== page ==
Ministry to pop lovers: Don’t be dirty
- Source: Global Times
- [23:56 September 14 2009]
China has 29 million Internet music lovers, according to the China Internet Network Information Center. Online copyright music is flooding the Internet free listening and download market. Photo: CFP
As Marshall Bruce Mathers III raps inside the heavy headphones attached to his bobbing head, 22-year-old Xu Tao is lapping up his favorite rapper's latest album from off his laptop. He copies the music web address from a Baidu search engine and pastes it to an online forum.
Within an hour and just as Xu expected, the web page receives more than 100 hits. That's how he and other rap fans usually find new songs before an album finally goes on sale on the Chinese mainland. For the Chinese mainland's 29 million Internet music lovers, and most especially international music fans like Xu, an order has descended from the Ministry of Culture that may snuff out the fun.
Not only that, but it might soon be scarcely possible to – legally – download Eminem's album at major Chinese digital music websites. That is, unless Eminem drops his entertaining habit of insulting celebrities with expletive-laden lyrics or making anatomically intriguing suggestions for their preferred sexual activities.
All imported online albums must now be translated and those translations filed with the government. The Ministry of Culture have ordered a cleanup of the online music market that will require digital music providers to first obtain official approval from the ministry for any foreign song they distribute on the Internet.
The ministry announced on its website that it aims at addressing "poor taste and vulgar content", "illegal content or unlicensed" as well as copyright violations and a general "lack of supervision and regulation over market behavior."
China Internet Network Information Center statistics suggest that 90.7 percent of the Internet music audience is aged between 10 and 29, and more than 90.1 percent of Internet music users are school students. The new measures will standardize online music and ward off its negative influences on young people, according to the ministry.
Source: China Internet Network Information Center
Source: China Internet Network Information Center
Baidu, the leading Chinese search engine, responded the same day by welcoming the measures as conducive to standardizing online music.
"Baidu has gained approval from the Ministry of Culture. Baidu will comply with local rules and regulations to boost a flourishing digital music market," read the announcement.
Four days later, Baidu launched an altered appearance to its music search engine. Although no changes were made to its external links through which online songs can be downloaded.
Xu Tao, however, is unimpressed.
"The regulation will erect barriers to fans of foreign music like me," he said. "I'm afraid we will not be able to download songs when they are fresh and debut.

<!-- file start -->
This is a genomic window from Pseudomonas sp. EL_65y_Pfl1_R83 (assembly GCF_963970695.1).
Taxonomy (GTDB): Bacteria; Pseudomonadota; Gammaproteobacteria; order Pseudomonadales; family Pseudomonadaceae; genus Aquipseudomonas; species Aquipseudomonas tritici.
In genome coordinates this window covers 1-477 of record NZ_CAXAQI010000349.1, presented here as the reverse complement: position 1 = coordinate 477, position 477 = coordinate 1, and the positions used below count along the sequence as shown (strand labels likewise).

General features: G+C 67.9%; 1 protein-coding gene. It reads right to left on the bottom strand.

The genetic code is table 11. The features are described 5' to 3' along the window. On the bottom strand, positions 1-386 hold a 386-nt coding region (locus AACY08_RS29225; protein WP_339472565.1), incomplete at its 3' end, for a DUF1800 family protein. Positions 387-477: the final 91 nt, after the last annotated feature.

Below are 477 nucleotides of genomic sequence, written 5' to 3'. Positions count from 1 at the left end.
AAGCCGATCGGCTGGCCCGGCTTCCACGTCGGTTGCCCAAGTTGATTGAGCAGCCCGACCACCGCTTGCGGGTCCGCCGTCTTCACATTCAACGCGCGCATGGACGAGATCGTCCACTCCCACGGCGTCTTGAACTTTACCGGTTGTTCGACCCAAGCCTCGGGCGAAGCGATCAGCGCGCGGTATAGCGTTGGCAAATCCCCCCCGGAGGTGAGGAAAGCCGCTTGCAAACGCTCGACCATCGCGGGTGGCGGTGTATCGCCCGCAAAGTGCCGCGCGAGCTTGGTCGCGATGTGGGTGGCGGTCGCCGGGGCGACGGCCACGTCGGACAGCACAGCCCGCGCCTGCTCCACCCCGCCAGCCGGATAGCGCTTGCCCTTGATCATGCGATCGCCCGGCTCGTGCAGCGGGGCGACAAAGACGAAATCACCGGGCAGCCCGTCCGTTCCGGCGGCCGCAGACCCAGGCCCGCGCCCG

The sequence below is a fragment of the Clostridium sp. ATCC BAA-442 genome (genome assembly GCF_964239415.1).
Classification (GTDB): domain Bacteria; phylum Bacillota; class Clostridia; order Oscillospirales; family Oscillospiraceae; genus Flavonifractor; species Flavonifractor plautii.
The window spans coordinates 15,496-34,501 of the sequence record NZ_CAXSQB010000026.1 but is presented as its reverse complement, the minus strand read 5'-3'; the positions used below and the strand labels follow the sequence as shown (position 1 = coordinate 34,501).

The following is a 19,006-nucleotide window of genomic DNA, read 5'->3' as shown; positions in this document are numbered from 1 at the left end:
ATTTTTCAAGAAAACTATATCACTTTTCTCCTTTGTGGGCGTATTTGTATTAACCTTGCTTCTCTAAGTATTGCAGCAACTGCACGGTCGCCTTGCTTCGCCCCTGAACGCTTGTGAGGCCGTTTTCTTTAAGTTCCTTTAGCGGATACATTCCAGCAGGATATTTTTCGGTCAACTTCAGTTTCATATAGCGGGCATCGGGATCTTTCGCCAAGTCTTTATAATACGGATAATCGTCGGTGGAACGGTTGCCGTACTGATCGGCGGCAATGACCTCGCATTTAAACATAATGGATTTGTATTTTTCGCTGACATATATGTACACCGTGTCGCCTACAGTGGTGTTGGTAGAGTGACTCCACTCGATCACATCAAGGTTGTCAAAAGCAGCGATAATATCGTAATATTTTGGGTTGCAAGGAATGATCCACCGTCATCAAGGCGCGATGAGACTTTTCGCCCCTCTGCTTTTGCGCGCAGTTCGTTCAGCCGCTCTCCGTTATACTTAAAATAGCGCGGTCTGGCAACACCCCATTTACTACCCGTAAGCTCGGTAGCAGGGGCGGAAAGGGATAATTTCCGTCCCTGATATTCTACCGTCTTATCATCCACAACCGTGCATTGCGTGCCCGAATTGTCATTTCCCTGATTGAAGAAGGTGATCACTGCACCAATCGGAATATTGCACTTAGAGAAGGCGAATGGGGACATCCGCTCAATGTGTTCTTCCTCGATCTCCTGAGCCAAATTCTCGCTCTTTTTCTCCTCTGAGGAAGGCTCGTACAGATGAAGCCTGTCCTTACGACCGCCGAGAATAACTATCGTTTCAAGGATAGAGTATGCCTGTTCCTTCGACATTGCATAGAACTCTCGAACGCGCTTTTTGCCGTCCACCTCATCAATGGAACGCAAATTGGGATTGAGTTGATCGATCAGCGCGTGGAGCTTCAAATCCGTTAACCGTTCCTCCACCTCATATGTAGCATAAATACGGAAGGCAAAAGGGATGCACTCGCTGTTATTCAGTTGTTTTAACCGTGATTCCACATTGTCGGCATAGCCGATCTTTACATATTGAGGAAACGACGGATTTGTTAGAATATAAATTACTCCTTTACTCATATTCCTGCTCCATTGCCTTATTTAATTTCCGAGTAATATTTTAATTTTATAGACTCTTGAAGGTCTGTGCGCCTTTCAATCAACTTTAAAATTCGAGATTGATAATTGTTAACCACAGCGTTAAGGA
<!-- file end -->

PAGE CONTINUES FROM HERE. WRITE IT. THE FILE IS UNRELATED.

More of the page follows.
"But for professional music people, I don't think the regulation will affect them as they have their own connections abroad. It's not hard for them to get the music they want to hear."
Not only Xu doubts the new measure, Chen Jiao, managing editor of the Guangzhou-based Modern Computer Magazine, can outline six key concerns.
"Firstly, the announcement doesn't specify who should be responsible for filing the review: the online music provider, the online music operator or the music publisher. Secondly, this regulation stipulates a deadline of December 31. It's unclear whether the measure will be enforced before or after this deadline.
"Thirdly, will peer-to-peer music sharing software be regulated by the announcement as well? Fourthly, does a music search engine which provides music links have to obey the rule? How about a video website? Are individuals also governed by the rule?" Chen said.
A Ministry of Culture spokesman told the Global Times that the ministry would not review Internet user-generated content including songs or performances composed, recorded or uploaded by individuals.
The Ministry of Culture released a similar announcement three years ago, according to Chen. The 2006 announcement required online music providers to set up a file number after they obtained permission from the ministry, but this announcement was not fully enforced, with only a few large websites applying for the number.
"So it's unclear whether the announcement will be enforced," Chen said. "But I believe this enforcement itself will only invigorate large websites while relaxing control over small ones."
The ministry told the Global Times that the new announcement has taken into account the needs and requirements of the whole industry and was "welcomed by most website providers because it's practical and clearly defined the review procedure."
The announcement uses "abstract terms", Zhou Xiaozheng, a Renmin University, Beijing, professor told the Global Times: "vulgar", "illegal" or "poor taste" are too subjective.
"Anyone can form their own judgment," he said.
Whether welcomed or not, the announcement should not interfere with the fundamental rights of Internet users, Zhou said.
"The right to learn the truth, the right of participation, the right to freedom of expression and the right of supervision have been mentioned by the central government on many occasions. Any regulations should stick to this fundamental doctrine."
"I hope during the process of carrying out this announcement, those rights of the individual will not be infringed," he said.
Since Google and Yahoo have not yet reportedly responded to the announcement nor has any domestic website made any meaningful changes, Xu said he had yet to experience any noticeable difference or inconvenience in his music life.
"They say the devil has all the best songs," Xu said.